Many poets journal every day.  Write anything.  It doesn’t matter.  In a page of blathering you will always find a seed worth nurturing a poem.  Water it with insight and with the fertile ground of your own shit.  Don’t forget the world of the dung beetle.  And create something of Beauty through understanding.  And don’t ever forget there are many people who write poetry, but very few poets.  It takes a lot of solitude and introspection on a level that few can commit.   I know a lot of wordsmiths who can dance around their witty worlds and lines, and dazzle, but most are far from being poets.  They might have even published volumes.  Real poets know that quiet mind and the voice of solitude heals and administers to all poets their true sustenance.  And truly inspired writing is never written by the writers. They are only the conduits for the Spirit of God.



It is no easy task to summarize, in a short narrative, the craft of poetry.  But let’s give it the old college try.  First, there is the sound of poetry.  Many people rhyme poetry and adhere to it for the structure and meter, or musical sound.  But in the mainstream of most published poetry, rhyme has been fairly dead since Walt Whitman celebrated not only his soul, but also the liberation of structured rhyming poetry.  Yet, rhyme at the end of lines is still employed as technique in many common poetic forms, such as ballads, sonnets and rhyming couplets. Rhyme evolved to European poetry from Arabic writings as most Greek and Latin poetry did not rhyme.  Alliteration and rhyme, when used in poetic structure help define a resounding pattern much like patchwork stitching.  But even structured poems of certain meter and cadence have been further liberated by various poets of stature.  Modern poets like Williams, Cummings, Moore, and others have freed us from traditional meter as a necessary component of poetry.  This does not mean there is not structure.  And in many ways, it has made the writing of poetry rely more on the art and the understanding of the craft, and more difficult for some.  Why?  Because, to write in free verse, for example, requires a developed sense for rhythm, as in the feels of playing an instrument from hearing music and not writing music, and hence, writing the music of poetry in a style that is indicative to one’s own adeptness to listening.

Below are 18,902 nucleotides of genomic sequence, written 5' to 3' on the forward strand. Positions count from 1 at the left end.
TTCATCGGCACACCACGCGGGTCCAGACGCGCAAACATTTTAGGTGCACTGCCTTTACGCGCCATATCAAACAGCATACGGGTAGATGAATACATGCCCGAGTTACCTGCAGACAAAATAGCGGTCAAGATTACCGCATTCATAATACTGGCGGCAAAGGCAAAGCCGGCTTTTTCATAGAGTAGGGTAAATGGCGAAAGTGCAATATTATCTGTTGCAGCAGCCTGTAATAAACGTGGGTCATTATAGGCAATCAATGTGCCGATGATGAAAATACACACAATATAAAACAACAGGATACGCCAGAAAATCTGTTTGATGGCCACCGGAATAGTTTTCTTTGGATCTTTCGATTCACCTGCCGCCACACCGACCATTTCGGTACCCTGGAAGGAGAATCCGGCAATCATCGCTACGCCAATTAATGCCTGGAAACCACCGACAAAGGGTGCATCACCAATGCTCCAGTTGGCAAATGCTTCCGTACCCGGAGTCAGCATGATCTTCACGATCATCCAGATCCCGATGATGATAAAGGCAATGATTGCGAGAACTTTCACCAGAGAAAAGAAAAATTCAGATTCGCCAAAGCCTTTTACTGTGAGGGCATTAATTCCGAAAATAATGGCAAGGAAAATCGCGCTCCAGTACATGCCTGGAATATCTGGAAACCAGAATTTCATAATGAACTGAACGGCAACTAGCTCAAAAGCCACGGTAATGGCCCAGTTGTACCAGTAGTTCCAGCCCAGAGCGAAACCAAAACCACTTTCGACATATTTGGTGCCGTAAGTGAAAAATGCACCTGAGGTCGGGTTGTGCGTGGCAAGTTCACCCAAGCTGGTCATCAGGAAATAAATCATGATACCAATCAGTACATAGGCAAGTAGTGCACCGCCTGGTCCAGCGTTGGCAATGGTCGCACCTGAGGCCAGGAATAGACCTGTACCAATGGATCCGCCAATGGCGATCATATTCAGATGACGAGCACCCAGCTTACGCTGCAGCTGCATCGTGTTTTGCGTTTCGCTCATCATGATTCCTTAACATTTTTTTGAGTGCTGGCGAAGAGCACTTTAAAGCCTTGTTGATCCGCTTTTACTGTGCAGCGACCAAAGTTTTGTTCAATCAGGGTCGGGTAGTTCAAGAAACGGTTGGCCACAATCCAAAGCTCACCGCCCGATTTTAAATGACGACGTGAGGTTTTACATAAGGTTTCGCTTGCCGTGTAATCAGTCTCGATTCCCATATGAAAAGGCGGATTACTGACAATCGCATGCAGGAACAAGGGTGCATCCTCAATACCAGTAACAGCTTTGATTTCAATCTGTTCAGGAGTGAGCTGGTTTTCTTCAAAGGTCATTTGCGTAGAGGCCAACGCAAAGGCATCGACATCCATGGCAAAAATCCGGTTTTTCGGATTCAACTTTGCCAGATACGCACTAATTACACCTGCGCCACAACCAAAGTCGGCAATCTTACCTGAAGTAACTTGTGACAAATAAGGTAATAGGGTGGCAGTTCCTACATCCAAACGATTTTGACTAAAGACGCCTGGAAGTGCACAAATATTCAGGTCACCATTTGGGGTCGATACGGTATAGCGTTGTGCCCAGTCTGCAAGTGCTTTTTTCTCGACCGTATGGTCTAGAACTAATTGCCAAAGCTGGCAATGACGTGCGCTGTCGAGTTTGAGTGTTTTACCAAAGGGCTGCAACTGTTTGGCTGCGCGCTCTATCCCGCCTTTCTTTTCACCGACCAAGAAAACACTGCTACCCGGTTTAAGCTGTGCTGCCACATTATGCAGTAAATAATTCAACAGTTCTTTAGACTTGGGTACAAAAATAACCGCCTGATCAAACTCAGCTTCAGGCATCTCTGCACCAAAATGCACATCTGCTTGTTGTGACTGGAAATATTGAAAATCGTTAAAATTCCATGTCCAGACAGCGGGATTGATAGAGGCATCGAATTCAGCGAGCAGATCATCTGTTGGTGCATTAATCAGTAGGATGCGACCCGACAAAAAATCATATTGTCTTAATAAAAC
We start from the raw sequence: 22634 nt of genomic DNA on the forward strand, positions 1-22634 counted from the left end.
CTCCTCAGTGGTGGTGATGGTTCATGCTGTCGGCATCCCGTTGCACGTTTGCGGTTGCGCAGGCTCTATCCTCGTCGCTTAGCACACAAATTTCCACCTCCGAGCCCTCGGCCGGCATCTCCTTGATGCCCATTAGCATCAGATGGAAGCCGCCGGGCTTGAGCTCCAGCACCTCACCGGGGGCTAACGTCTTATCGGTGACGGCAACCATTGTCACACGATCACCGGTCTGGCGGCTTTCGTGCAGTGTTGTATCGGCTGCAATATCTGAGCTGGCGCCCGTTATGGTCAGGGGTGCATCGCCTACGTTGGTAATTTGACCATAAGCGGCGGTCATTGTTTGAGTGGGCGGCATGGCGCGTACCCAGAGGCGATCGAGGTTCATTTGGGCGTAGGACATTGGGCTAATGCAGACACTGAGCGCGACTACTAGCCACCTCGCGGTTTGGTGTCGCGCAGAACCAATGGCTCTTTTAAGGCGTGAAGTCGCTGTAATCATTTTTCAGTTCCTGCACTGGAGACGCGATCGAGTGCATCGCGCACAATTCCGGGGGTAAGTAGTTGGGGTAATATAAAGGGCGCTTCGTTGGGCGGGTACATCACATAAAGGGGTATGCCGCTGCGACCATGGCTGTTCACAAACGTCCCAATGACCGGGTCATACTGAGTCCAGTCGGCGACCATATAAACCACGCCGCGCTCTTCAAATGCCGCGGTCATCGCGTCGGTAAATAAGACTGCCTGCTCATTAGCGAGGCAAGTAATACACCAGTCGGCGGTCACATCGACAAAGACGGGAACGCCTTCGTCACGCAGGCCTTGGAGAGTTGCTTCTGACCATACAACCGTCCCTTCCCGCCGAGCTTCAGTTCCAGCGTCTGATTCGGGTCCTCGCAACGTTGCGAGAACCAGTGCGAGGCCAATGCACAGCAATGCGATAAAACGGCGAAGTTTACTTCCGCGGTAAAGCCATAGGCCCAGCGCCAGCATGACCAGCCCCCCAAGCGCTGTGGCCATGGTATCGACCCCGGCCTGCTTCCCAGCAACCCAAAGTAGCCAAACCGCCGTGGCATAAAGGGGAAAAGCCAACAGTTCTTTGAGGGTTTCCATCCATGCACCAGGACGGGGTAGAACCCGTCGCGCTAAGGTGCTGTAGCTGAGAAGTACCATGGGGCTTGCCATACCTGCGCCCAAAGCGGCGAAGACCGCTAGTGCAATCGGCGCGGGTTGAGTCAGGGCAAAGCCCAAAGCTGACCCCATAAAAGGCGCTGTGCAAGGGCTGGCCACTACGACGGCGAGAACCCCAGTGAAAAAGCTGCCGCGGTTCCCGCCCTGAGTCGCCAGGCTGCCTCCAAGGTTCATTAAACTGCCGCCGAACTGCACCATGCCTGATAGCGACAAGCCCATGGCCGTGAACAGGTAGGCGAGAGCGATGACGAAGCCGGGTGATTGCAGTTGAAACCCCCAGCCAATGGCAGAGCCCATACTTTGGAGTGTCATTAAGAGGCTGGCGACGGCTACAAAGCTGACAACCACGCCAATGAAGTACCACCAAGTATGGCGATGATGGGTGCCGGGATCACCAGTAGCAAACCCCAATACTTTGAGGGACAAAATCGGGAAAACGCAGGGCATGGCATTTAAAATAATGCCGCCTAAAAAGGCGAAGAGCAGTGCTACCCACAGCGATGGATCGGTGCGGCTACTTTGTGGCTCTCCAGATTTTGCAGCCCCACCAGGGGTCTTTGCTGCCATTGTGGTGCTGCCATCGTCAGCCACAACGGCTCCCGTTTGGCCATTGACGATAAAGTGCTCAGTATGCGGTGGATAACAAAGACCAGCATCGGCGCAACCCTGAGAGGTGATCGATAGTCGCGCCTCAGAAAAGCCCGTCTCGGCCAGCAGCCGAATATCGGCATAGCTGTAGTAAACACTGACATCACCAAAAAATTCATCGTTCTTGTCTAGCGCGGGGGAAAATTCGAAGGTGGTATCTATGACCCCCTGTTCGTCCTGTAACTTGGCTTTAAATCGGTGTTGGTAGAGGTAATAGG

In free verse the rhythm of lines is often organized into less organized units of cadence and sound.  Poetry, like many arts, has been a movement to unleash the chains of confinement and imposition of the art itself.  But with that freedom comes a newfound demand for the writer to feel grace and music in his/her poetry.   An excellent way to develop grace and natural rhythm and sound is to read your poetry aloud.  Pulitzer prize winner Stanley Kunitz, a few years ago in an interview, told how he still reads his new poems to his wife.  She is his listening post.  He also said it drives his wife a bit crazy in that he reads it aloud over and over until it sounds right.  You can never really know how a poem sounds, or reads, until you read it aloud.  Poetry is meant to be read aloud.  Sounds that float out into the air and settle down like dew upon a quiet space will fill a page with similar certainty and grace.  But the tools of this grace and power of understanding for you and an audience must include a few hammers and chisels.  Particular styles of poetry run the gamut from haiku to epic to narrative form leaving the art very diverse.  Learn from reading and studying the movements of poetry if you want to learn more about poetry, but mostly, tell a story with as much grace as you can muster if writing.